This week in Tablet magazine, I ponder shatnez, the rule in the Torah that prohibits wearing clothes containing both wool and linen. In the past, I only thought about shatnez when thinking up retorts to intolerant religious people yelling about Adam and Steve. (To wit: Dude, if you’re so into Leviticus and the Bible as the literal word of God, are you checking the content of every single item in your wardrobe? Are you sure you have NO sweaters with linen thread, say, stitched in the label or in a seam? Because the sacred texts take that just as seriously as homosexuality, and I don’t see you people getting furious about people wearing linsey-woolsey.)
But now I think about shatnez a lot, because I have a child whose rules for clothing are far stricter than those in the Torah. Maxie’s sensory issues mean I make choices about clothing all the time, and my daughter ascribes moral value to clothing. Anyway, I think it’s kind of an oddball interesting piece, one I could only do for Tablet.Â Check it out.
1. Above is the art that was NOT used for the story. (Images from iStockphoto, collage by Abigail Miller at Tablet.) I think I like it better than the one the editors chose?
2. My original title for this was “Hit Me With Your Best Shatnez.” It was too long for the magazine’s title template. I could not think of another play on the word “shot,” or a Shatner joke.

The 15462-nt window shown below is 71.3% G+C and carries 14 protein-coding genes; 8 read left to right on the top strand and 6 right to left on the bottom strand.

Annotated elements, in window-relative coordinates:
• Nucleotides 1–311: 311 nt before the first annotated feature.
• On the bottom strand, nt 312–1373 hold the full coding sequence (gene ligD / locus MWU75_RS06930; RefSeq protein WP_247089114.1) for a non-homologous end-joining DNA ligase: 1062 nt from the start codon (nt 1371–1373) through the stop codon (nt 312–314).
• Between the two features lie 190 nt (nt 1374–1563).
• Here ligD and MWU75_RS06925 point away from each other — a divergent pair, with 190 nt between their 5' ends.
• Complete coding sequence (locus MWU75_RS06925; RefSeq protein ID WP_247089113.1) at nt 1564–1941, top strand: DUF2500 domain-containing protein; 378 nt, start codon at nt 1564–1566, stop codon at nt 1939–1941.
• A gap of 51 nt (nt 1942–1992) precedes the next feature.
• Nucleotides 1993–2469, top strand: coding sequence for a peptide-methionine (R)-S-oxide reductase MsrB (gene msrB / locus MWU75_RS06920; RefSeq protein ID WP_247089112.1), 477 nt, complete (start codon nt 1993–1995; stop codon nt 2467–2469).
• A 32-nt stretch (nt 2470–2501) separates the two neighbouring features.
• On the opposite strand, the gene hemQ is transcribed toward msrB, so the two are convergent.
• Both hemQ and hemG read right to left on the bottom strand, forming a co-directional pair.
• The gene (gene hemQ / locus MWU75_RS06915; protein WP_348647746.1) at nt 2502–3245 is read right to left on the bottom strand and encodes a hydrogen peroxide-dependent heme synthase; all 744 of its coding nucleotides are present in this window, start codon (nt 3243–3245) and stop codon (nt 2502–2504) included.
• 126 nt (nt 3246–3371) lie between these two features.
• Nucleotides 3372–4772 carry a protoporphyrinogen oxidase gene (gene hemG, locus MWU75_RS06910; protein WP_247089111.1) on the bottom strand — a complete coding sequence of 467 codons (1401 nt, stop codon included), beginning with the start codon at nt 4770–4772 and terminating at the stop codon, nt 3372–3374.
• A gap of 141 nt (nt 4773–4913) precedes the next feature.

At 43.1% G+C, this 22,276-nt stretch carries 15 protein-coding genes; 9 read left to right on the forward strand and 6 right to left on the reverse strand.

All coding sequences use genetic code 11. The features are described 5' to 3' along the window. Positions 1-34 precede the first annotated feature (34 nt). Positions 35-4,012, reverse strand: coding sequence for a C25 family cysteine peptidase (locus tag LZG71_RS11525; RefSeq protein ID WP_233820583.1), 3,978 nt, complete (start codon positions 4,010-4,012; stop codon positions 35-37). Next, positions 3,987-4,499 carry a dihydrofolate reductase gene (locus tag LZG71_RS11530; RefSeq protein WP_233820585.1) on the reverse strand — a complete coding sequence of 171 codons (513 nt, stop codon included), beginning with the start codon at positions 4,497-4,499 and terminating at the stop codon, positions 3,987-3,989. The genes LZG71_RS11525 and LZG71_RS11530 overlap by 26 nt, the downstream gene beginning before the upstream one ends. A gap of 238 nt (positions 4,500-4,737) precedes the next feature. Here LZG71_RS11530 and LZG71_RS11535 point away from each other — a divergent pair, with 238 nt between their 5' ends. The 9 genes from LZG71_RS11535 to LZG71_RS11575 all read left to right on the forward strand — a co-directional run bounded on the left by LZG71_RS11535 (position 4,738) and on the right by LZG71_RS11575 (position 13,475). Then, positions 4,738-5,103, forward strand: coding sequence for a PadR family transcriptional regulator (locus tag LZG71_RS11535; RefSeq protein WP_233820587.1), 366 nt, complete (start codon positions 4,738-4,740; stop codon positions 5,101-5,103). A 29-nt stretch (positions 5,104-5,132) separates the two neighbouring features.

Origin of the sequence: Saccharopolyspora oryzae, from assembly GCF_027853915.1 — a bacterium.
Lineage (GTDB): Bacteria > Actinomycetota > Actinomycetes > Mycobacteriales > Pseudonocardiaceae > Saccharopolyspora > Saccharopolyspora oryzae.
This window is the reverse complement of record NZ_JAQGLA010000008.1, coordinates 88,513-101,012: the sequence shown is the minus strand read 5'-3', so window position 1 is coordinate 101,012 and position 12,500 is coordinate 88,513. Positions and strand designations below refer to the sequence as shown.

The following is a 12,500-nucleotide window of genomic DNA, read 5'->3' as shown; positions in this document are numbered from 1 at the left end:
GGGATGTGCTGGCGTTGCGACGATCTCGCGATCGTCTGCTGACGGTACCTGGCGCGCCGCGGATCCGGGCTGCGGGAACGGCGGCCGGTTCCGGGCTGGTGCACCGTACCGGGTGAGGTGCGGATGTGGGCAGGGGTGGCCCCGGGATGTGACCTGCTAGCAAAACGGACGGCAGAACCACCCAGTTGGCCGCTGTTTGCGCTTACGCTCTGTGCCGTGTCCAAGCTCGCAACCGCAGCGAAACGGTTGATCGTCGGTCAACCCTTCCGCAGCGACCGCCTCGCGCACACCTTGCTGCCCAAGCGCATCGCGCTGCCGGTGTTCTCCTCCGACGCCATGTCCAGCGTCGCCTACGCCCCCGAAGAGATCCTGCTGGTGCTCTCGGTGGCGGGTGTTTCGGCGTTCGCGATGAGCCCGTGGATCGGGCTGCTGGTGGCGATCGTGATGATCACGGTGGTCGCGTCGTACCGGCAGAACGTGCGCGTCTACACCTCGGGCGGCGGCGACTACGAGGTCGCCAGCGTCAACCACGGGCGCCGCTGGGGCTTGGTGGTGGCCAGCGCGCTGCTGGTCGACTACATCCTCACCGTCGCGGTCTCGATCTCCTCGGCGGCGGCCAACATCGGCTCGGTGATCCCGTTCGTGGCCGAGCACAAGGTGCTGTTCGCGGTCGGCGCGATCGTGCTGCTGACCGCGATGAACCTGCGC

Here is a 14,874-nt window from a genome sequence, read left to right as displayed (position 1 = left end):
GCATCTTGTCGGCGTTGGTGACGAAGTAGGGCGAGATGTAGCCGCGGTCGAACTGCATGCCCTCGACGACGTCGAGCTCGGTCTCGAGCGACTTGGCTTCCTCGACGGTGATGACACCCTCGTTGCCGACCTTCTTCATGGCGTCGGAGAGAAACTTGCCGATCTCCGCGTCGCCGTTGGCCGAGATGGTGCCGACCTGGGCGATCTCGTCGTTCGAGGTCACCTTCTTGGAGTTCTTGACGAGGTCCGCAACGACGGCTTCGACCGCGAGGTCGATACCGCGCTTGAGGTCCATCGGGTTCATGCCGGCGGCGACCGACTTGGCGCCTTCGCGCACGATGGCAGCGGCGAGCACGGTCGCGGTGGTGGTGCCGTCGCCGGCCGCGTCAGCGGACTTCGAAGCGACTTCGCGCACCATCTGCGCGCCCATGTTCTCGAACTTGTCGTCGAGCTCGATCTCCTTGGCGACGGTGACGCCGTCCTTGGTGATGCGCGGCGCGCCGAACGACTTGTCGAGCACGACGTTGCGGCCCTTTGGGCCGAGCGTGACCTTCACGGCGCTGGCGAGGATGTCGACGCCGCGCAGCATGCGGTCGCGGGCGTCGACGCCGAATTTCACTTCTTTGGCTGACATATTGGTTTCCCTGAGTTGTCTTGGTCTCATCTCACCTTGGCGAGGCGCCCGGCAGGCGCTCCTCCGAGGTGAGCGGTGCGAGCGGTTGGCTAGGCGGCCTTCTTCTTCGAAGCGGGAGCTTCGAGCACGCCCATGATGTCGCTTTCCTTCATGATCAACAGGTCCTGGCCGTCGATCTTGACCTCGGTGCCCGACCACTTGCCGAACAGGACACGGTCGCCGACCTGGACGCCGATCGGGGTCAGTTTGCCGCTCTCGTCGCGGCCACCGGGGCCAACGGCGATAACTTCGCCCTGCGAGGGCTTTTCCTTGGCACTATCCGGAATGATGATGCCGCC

3. At the Tablet office I caressed the National Magazine Award in the EIC’s office. I have held anÂ Ellie (the copper-colored, heavy stabile designed by Alexander Calder) before, but this was the first time I was really comfortable fondling it to my heart’s desire, and I have just succeeded in grossing myself out, sorry. But I mostly write for women’s magazines, which tend not to win many Ellies, so it was thrilling to be part of a enterprise that won the most prestigious award in the industry. And in its first year out of the gate! Sassy was nominated for an Ellie for general excellence, but didn’t win, and other ladymags I’ve written for have been nominated or have won for “personal service journalism,” but not for pieces I wrote, so I haven’t felt much connection. I write for Tablet magazine every week, and I think it’s an incredibly good publication, and Alana offered to let me take the Ellie home to babysit it for a while, and I put a picture of the Ellie and me on my Facebook page. So I felt really good about having my way with that Ellie and it felt like a sacred union and I’m totally gonna buy it breakfast.
Wait, did you really describe a book by a _woman_ about _purity_ as a “seminal” contribution to the literature? Heh-heh.